Finance April 29, 2016 Last updated September 18th, 2018 2,600 Reads share

A Complete Account of VAT Record Keeping

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According to HMRC, businesses who have opted for

How the VAT Records should be kept

The seller should keep his/her records of VAT for a minimum of 6 years. If s/he uses VAT MOSS, the records should be kept for a minimum of 10 years. VAT records can be kept electronically as a part of any software program or on paper as well. These records should be authentic, readable as well as complete. In case a VAT invoice is lost or damaged beyond recognition, you can request the supplier for one duplicate invoice. You should also mark “duplicate” on that specific invoice copy.

Please note that HMRC may visit a business for inspection of its VAT records. If the records are not in order, a penalty can be levied on the same business as well.

VAT Invoices in a Nutshell

Only businesses that have a valid VAT-registration can issue invoices. The seller should:

  • issue as well as keep authentic invoices (in paper or in soft copies).
  • retain copies of each and every sale invoice issues by the seller. Even if the invoice is canceled or is produced by mistake, the seller needs to retain the same invoice for future references.
  • retain each and every purchase invoice as well.

All such retentions should be done for a period of 6 years or 10 in case of VAT MOSS.

A point to be noted is that VAT can’t be reclaimed with the use of an invalid invoice, preliminary (proforma) invoice, delivery note.

Attributes of an authentic VAT invoice

For most business dealings, the seller should utilize a complete VAT invoice. The seller should use:

  • a customized invoice for retail dealings over £250.
  • an uncomplicated invoice for any retail dealing under £250.

The following information can be included in your invoice as per requirements.

Invoice Information Full Invoice Customized Invoice Simplified Invoice
Unique invoice number
Business name cum address
VAT number
Tax point
Customer’s name and address
Goods or Service description
VAT-exclusive amount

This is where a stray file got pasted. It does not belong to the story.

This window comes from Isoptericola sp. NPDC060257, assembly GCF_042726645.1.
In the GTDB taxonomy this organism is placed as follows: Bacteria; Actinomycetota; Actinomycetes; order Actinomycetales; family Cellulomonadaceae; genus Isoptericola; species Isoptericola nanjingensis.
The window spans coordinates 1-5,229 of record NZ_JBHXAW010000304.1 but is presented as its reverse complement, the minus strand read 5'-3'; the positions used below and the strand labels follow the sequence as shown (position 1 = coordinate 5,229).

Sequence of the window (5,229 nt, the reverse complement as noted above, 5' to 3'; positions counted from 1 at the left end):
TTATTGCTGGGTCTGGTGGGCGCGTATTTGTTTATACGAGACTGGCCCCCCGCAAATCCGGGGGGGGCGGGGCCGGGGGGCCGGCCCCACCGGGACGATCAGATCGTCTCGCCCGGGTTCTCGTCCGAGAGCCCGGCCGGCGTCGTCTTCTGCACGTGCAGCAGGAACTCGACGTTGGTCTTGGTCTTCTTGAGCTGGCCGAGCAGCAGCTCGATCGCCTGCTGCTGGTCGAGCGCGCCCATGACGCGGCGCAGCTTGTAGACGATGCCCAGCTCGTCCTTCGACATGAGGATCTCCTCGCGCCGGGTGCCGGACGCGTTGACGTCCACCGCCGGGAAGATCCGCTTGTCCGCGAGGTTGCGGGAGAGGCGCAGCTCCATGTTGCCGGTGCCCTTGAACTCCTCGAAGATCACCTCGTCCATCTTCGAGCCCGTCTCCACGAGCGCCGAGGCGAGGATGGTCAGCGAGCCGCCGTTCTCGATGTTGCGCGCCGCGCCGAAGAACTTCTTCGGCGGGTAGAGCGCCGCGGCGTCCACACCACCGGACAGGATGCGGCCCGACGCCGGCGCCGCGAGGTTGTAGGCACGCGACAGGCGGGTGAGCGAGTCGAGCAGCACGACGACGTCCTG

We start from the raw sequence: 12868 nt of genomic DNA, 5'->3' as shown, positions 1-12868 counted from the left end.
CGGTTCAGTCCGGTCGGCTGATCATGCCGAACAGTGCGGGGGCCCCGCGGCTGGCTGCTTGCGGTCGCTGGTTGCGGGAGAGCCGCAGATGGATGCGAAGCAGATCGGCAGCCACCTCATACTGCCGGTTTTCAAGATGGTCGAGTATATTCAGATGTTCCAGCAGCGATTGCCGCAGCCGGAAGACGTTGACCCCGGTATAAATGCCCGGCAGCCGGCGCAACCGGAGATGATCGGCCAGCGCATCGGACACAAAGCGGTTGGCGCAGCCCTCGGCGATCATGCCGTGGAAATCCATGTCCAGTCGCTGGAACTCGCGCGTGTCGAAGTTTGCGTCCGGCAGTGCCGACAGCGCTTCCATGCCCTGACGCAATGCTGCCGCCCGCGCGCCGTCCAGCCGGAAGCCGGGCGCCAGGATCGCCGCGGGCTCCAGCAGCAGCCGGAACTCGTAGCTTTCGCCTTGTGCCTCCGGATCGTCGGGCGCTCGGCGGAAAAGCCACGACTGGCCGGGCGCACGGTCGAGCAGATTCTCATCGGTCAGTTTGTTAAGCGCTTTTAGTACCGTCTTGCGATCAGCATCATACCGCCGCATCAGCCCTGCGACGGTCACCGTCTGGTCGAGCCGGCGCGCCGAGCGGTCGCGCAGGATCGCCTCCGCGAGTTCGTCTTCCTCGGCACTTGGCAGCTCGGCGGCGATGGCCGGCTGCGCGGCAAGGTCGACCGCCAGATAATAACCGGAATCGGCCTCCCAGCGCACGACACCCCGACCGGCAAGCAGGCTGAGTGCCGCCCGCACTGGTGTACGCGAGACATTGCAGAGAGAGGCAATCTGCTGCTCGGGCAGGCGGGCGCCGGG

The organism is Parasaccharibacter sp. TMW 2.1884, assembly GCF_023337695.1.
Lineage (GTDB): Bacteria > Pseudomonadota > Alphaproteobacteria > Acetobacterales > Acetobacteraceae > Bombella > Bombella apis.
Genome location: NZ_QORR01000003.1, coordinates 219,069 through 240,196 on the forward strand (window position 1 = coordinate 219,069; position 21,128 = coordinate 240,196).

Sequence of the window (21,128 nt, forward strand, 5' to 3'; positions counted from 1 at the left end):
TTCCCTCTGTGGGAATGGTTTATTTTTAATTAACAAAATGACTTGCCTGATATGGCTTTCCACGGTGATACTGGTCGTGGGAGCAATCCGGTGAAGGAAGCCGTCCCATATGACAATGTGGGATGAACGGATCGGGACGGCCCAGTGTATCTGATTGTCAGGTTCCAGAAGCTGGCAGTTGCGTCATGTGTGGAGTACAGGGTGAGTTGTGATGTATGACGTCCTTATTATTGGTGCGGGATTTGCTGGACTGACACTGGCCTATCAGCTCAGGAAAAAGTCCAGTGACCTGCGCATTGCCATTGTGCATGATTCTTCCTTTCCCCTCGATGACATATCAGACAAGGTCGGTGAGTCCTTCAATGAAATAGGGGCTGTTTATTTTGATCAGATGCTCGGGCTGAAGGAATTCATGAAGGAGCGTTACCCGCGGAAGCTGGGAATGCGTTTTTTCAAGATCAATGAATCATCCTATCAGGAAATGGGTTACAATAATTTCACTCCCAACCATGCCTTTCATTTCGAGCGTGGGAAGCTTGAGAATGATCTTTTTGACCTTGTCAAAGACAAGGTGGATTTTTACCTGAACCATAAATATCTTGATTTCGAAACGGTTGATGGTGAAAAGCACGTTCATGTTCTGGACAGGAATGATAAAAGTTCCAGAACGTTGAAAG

VAT amount
VAT-exclusive price/ item
Discount rate per item
VAT rate charged on each item
VAT-inclusive amount

What are the VAT records?

The VAT records consist of:

  • all invoice copies issued by the seller.
  • all original/electronic copies received by the seller.
  • self-billing consents (in such consents, the customer himself/herself prepares the specific invoice).
  • self-billing supplier’s name, address as well as VAT number.
  • notes on debit/credit.
  • records on import and export goods.
  • records of goods for which reclamation of VAT isn’t possible that include items in relation to business entertainment.
  • records of specific items taken from the stock for any private use.
  • records of each and every zero, reduced or exempted VAT-rated items bought or sold by the seller.

For using VAT MOSS, additional records need to be maintained.

What is the VAT Account?

The seller needs to retain a distinct record of the VAT charged by him as well as paid by him on any purchases. Such record is known as a “VAT account”. Such a VAT account can be used to file a VAT return.

A VAT account should show:

  • a seller’s complete VAT sales.
  • a seller’s complete VAT purchases.
  • VAT owed by the seller to HMRC.
  • VAT that can be reclaimed from HMRC.
  • the percentage of the flat rate and the turnover over which the same percentage applies (if the business indulges in the Flat Rate VAT scheme).
  • VAT levied on EU purchases or sales, if the business is involved in such dealings.

In case there’s any mistake in the VAT return, these things should be shown in the VAT account:

  • the date on which the error is discovered.
  • error details and the way through which it’s corrected.

The error can also be reported to HMRC.

What is a Tax Point?

The tax point is also known as “time of supply”. It’s the date when the transaction occurs due to VAT purposes. The time of supply should be known to a seller or a consumer because:

  • it’s generally included on most VAT invoices.
  • it informs the individual of the VAT period of the specific transaction.
  • it can inform the specific VAT return over which the transaction is to be put.

VAT Inspection and Record-keeping

HMRC may visit certain businesses for VAT inspection. The possible causes are:

  • The business fails to submit its timely VAT returns.
  • HMRC receives certain concerning information related to the business.
  • HMRC feels that certain businesses lie in the category of their risk factor. These businesses under the risk factor don’t indulge in a proper dealing of VAT. If HMRC presumes that your business also poses the same risk, you can expect a VAT inspection from HMRC.
  • HMRC decides that a business is having an abnormal dealing pattern. It means that the purchase, sales ratio is uncommon on one hand and on the other, there’s an abrupt drop in VAT as declared by the business.
  • The business has a history of late payment of VAT and defaulter penalties.
  • Abnormal reclamation of VAT is made by the business.

A decent and orderly VAT Records will be immensely beneficial because the same records serve as a proof of your business dealings and may solve any dispute (if any) with HMRC on their VAT inspection.

Keeping an orderly VAT record can save a business from a lot of hassle from the point of view of its VAT returns and it also allows the business to keep a tab on its income and expenditure. It’s, therefore, advisable to keep a systematic record of VAT to ensure that the business dealings happen in a legal as well as in a smooth manner.

Images: ” VAT – Value Added Tax – White Word on Red Puzzles on White Background. 3D Illustration. /


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Allan Lloyd

Allan Lloyd

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